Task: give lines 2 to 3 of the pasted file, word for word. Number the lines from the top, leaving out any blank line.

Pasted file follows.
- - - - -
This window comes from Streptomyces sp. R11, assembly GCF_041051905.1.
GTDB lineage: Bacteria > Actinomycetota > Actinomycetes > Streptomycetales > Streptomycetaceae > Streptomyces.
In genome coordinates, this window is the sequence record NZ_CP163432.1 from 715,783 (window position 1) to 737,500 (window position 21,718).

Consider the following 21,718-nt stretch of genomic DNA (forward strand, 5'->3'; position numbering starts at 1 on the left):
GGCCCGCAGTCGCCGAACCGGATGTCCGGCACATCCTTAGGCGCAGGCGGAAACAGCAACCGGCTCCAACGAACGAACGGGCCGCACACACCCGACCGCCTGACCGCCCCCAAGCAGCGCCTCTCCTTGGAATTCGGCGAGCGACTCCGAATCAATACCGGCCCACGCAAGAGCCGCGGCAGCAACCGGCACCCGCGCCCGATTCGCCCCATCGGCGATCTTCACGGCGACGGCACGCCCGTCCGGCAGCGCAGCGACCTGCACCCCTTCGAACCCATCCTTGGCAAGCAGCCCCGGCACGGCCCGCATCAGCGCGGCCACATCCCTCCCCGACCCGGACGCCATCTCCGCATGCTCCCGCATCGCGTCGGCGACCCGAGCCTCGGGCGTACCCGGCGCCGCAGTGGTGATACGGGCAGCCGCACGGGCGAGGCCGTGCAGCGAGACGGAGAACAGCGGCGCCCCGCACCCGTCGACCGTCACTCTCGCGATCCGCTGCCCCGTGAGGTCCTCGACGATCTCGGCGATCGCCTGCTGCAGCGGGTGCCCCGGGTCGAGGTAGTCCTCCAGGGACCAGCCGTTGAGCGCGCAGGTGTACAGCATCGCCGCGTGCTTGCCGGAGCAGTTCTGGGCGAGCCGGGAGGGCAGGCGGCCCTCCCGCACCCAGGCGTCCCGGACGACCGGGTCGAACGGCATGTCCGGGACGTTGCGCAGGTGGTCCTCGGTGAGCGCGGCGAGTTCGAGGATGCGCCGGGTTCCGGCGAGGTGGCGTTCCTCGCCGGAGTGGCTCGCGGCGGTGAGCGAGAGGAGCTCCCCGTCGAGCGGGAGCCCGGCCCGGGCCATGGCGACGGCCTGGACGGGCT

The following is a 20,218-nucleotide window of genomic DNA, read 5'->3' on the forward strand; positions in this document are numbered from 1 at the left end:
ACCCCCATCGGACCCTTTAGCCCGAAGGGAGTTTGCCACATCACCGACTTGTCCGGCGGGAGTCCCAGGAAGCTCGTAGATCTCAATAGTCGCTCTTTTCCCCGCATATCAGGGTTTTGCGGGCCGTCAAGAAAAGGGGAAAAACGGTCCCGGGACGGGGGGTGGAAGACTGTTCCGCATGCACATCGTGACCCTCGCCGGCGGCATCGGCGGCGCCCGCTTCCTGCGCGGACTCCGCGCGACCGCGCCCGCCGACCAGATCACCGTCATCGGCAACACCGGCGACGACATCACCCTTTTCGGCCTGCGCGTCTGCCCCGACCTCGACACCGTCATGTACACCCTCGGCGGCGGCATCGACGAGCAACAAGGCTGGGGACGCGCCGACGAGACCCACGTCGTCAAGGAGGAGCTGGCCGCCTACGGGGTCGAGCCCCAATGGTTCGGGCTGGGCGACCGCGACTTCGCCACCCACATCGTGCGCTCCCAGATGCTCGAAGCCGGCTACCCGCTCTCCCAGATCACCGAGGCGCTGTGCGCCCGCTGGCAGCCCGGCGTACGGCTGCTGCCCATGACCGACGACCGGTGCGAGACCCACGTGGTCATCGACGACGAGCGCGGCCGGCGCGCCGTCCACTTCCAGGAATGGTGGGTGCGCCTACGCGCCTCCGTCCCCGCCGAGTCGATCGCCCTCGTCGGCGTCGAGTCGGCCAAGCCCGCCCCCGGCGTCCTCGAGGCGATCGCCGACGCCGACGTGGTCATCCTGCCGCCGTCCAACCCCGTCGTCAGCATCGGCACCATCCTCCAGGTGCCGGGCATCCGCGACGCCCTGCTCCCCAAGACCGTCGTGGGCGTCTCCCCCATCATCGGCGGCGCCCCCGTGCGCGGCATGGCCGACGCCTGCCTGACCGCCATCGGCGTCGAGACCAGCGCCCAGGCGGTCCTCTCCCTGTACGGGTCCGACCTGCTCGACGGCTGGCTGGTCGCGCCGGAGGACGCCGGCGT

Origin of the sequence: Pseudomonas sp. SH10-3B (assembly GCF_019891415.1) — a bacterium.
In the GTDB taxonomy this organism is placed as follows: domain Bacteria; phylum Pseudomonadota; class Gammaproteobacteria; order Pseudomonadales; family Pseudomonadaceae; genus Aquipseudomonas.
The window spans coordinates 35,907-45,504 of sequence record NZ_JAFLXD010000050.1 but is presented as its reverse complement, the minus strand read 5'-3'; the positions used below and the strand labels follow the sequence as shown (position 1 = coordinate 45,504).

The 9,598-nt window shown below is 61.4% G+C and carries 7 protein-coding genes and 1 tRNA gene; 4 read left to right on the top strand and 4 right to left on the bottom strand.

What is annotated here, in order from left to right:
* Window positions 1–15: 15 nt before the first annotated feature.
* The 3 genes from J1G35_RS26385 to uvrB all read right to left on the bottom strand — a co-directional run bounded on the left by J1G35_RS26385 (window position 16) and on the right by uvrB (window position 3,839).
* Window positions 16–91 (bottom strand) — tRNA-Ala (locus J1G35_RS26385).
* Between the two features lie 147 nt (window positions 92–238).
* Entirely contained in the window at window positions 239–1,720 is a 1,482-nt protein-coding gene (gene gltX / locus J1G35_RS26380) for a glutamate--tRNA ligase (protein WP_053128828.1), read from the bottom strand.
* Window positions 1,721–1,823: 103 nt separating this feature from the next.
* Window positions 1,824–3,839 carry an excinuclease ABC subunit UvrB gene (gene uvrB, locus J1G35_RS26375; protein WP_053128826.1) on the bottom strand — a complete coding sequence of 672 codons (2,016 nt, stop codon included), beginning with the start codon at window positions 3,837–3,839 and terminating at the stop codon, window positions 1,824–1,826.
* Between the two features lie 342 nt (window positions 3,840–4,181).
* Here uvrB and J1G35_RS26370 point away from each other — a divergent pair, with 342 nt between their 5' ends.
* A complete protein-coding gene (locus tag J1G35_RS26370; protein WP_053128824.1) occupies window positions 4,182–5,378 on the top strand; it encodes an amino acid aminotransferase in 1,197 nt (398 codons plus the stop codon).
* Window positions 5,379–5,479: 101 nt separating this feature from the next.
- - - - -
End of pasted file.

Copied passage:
GTDB lineage: Bacteria > Actinomycetota > Actinomycetes > Streptomycetales > Streptomycetaceae > Streptomyces.
In genome coordinates, this window is the sequence record NZ_CP163432.1 from 715,783 (window position 1) to 737,500 (window position 21,718).